All the crowds are actual classic 3D sprite crowds, and Cinesite did not use a Massive or Houdini crowd sim approach. “We built the stadium and populated it with cards, containing footage all the selected people based on the right angle – which was very easy in the beginning when it was just pure stage POV,” explains Voss. But as the edit grew, there were more stadium sequences and it became more and more tricky to make the cards remain orientated with the right footage. “It ended up with a number of wide crowd shots shown at different elevations, and at different angles, with different lighting scenarios. All of which actually made the sprite approach, not necessarily, the easiest choice, but it worked.” The final rocket launch effects were created using a Houdini fluid simulation.
“Most of the complexity for me in this film was in the pool sequence,” explained Voss. Footage of Egerton in a water tank was cleaned up and composited with young Reggie, who was filmed dry for wet on a blue screen stage. His glass space suit helmet was added, along with realistic reflections, bubbles and water particulate.
The underwater effects were two plates that had to be merged but without motion control. Egerton was shot in one plate but, “unfortunately the pool didn’t have tiles everywhere, part of it was just black”. The team had to replace tiles that were missing, add effects so in the end “most of the work was actually taking Egerton out of this plate,” he adds. “The kid was shot on blue screen with a different camera move. It wasn’t motion control or anything, so we then had to project the boy, and projected the piano into a digital pool for most of the shots.”
Egerton was shot under water with weights to hold him under water. For safety there were divers in the shot, and both the divers and their bubbles had to be removed from the shot. The pool was only 10 feet deep, however for Elton’s descent the team made it look much bigger. There were also complex reflections to be managed in the helmet under water, as there was no reflection in the source footage, so it had to all be constructed in post.
In addition to the Dodger stadium sequence, Cinesite also did the stadium for Elton’s Australian concert when he’s wearing his English Queen outfit. Some of these stadiums were then reused for the spinning Pinball Wizard sequence.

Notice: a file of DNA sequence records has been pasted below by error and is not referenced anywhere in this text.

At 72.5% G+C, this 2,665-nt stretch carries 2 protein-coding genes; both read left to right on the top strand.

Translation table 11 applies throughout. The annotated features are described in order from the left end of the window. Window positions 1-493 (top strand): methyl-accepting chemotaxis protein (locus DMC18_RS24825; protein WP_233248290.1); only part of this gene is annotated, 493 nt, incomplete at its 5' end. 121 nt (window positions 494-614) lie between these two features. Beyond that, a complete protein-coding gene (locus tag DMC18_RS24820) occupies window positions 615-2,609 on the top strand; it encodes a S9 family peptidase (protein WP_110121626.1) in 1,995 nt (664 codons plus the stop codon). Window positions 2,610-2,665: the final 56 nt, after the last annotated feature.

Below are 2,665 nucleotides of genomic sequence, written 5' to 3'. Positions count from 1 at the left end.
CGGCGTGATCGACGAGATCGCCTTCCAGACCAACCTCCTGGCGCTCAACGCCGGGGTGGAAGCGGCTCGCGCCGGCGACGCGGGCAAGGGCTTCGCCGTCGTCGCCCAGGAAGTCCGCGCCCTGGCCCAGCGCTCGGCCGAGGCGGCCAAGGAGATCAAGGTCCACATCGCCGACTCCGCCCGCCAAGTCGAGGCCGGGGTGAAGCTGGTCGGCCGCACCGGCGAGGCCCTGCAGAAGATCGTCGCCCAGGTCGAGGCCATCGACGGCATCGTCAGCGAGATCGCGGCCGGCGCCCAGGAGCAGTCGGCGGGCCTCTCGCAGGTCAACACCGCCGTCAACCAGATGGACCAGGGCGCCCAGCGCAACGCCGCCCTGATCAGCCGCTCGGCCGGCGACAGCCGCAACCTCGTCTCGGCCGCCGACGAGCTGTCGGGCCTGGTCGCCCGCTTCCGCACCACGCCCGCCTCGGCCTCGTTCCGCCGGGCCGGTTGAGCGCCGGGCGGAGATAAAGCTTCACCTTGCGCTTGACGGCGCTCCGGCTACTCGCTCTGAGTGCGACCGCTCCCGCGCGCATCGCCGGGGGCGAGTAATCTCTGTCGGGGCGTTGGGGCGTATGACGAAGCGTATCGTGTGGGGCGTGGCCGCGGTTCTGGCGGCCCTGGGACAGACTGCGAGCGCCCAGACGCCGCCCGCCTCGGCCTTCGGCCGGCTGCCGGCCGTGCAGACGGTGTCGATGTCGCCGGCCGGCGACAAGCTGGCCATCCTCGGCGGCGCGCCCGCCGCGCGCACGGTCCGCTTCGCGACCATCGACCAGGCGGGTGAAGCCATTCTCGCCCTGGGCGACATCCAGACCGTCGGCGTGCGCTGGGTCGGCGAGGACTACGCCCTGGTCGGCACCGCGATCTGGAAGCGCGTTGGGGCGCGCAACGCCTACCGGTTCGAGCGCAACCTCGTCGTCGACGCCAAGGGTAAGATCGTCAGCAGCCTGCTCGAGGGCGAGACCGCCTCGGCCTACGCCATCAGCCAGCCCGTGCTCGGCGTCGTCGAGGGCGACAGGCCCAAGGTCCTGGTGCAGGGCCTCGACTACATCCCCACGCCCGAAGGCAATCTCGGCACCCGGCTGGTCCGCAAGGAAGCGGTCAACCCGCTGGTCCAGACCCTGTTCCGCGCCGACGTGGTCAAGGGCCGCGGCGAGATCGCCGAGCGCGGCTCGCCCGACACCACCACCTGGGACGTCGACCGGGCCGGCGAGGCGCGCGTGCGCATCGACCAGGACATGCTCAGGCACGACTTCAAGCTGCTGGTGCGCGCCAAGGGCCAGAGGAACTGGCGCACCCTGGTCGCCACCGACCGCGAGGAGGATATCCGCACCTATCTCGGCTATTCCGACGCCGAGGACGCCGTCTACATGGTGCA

The Pinball Wizard sequence was another visually complex and spectacular shot. Elton plays piano on a spinning pinball game and the camera spins with him, reflecting the delirious state of his life. Holger suggested an approach where the environment wipes from concert to concert, with the rotating piano lid marking the camera transition points. The final shot shows the whirling chaos of Elton’s life, set to his thumping classic track.
The Saturday Night is Alright for Fighting sequence was a combination of nine plate shots with no motion control that needed to be composited into one continuous three and a half minutes shot done as one continuous composite. “There were a lot of the transitions that were retimed and projected back,” says Voss. “Most of the time Egerton was rotoscoped off the plate so we could do the transition behind him and then composite him back on top.” The sequence also included a lot of enhancements to the fair ground set with CG set extensions, including the buildings around the fun fair, which were mostly digital matte paintings.
In total, Cinesite completed 233 shots for Rocketman, many of which also included de-modernising and cleaning up shots which were set in the 50s, 60s and 70s. “We worked on over 400 shots. It was a very fluid edit right up to the end. I think we got editorial changes on the last day actually, so there are a lot of shots that we started that never made it into the final edit,” explains Voss. Many of these were just editing decisions and not major plot changes, for example when Elton and Bernie are on the rooftop of their flat, with a digital matte painting of London. The final film has 20 shots and Cinesite did 40.